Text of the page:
David

Ben Myers said...

David, thanks for these troubling questions. You can see that I'm struggling to get my head around all this. I see Augustine's account as an alternative to both social and psychological models — and I'm also impressed by his (apophatic) argument that we really have no idea what the distinction between "ousia" and "hypostases" means; it's just a way of securing the conviction that there is an irreducible threeness in God.

As for earlier blog posts re Barth, logos asarkos, and whatnot — I must admit, I've been thinking somewhat differently about all this after spending (too much) time immersed in Rowan Williams' recent essays on the trinity (he has a whole cluster, published since the late 90s, on the trinity in Augustine, John of the Cross, and Aquinas). Williams' account gives a strong argument in response to your question, "why three?" He tries to develop the Augustinian logic of a threeness that subverts social and psychological models alike. (There's a chapter on this in my forthcoming book on Williams.)

Anyway, I feel I've been much influenced by this recent immersion in Williams and Augustine — so I'm sure I'd have to disclaim some of my earlier posts on the trinity. (Though I can't say I've actually gone back to look at any of these posts — I'd prefer not to!)

David said...

Thanks for your quick response Ben. I seem to remember that Nicolas Lash, in his famous 'Believing Three Ways in One God,' has a similar respect for Augustine's apophaticism, pointing out that the ancient formulae were essentially equivalent to saying there were three whats in one what - and by implication, I suppose, we might add that God's oneness is just as knotty and hard to pin down as his threeness!

I'd be interested to take a look at Wiliams' essays (and indeed your own book when it comes out) and I wonder if you'd be kind enough to give me the full titles of his relevant works - I've googled around but I'm hideously incompetent at searching for things I'm afraid.

I must admit I'm not quite sure what might lie between social and psychological models of the trinity - however sophisticated and difficult our understanding of the trinity is, I think it's still always going to be the case that there's either something like three consciousnesses in God, or three isn't and there's just one - or indeed two plus a rather less personal Spirit, although as I've said this seems problematically inconsistent. For my own money, despite naturally being allergic to strong social trinitarianism, I find myself resigned to admit something like it, partly to avoid modalism but mostly to do full justice as I see it to the divinity of Jesus - something like Alexandrian Christology is the way to go I think, and so I want to say something like the consciousness of Jesus is truly the consciousness of God, but not being a unitarian patripassinist I'm obviously committed here to saying God can make room in his life for more than one consciousness! And if God can do that, and God is three, then for the sake of consistency I then tend towards seeing the Spirit in a similar manner too... so for me the Father is what it's like for God to be God above us, the Son is what it's like for God to be with us (and one of us! or, depending what I'm thinking about the logos asarkos at the time, at least always incarnational and tending-towards-being-one-of-us), whilst the Spirit is what it's like to be God in us, what it's like for God to be the link between Father and Son and the heartbeat of creation.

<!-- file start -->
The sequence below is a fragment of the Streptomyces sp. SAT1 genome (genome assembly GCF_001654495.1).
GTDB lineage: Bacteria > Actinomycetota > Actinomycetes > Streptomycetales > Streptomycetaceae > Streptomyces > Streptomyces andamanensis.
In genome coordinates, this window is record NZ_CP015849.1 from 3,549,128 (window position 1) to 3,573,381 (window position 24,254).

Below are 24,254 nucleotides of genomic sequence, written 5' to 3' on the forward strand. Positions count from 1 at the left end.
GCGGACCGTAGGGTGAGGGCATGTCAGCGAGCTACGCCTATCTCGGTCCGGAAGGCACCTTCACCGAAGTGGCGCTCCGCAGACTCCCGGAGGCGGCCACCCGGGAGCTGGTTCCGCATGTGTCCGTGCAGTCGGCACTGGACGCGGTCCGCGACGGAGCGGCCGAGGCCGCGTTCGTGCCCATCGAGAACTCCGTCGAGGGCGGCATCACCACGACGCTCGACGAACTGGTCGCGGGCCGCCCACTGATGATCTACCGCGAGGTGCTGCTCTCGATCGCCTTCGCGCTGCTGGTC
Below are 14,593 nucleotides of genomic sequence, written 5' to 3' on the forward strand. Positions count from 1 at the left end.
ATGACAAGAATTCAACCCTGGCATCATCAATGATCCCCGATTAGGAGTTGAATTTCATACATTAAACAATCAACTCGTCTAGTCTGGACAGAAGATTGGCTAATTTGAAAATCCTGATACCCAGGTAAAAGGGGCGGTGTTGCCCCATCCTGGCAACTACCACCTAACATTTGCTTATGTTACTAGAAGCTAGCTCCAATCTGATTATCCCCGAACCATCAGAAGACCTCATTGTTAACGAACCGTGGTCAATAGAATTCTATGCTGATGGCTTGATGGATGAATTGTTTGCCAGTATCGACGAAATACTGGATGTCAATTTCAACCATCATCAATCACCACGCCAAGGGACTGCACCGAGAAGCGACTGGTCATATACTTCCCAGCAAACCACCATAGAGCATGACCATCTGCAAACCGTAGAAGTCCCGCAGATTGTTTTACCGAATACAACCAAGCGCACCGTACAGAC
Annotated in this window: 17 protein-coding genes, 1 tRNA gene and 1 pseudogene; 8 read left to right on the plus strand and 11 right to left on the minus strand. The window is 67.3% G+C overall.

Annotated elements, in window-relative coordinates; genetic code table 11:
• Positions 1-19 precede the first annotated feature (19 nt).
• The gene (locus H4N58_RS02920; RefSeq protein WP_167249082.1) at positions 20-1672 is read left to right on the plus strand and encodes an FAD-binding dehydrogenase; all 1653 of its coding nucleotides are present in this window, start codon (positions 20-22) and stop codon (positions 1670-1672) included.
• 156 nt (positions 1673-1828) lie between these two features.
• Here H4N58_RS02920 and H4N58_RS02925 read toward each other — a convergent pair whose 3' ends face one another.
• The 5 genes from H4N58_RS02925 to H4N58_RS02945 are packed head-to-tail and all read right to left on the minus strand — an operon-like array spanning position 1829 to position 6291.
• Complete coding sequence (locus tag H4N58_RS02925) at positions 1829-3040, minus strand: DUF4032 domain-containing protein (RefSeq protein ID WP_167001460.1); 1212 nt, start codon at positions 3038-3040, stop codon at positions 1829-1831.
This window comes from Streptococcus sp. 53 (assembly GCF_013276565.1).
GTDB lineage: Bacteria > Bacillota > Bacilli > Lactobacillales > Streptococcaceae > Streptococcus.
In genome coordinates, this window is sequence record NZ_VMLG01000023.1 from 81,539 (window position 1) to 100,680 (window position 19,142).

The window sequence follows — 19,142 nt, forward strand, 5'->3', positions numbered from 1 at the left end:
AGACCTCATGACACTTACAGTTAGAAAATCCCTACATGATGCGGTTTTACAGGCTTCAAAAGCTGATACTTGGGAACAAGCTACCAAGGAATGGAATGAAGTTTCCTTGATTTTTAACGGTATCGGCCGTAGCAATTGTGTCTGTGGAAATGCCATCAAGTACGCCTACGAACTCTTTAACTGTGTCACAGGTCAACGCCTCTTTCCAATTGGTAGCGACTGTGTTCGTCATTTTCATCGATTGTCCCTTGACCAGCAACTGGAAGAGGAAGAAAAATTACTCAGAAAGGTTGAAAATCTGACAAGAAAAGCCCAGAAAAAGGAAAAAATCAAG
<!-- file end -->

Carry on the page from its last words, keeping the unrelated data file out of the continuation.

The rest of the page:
This is all very provisional of course and I'm not sure how convinced I am myself yet. But I suppose it highlights how, for me at least, we really need to always begin with Christology before launching ourself into the theological stratosphere that is the trinity. I think this is rarely done these days however - not that it ever really was I'm afraid - and I find it incredible how many theologians seem content to pronounce judgements on the coherency of these various theories about the inner-life of God without considering exactly how the life of the Word includes the life of Jesus - as though the trinity were a doctrine any monotheist could have invented, as if we could have had knowledge of God's triune identity apart from the incarnation!

Anyway, sorry to have gone on again, and I very much look forward to you impending book.

David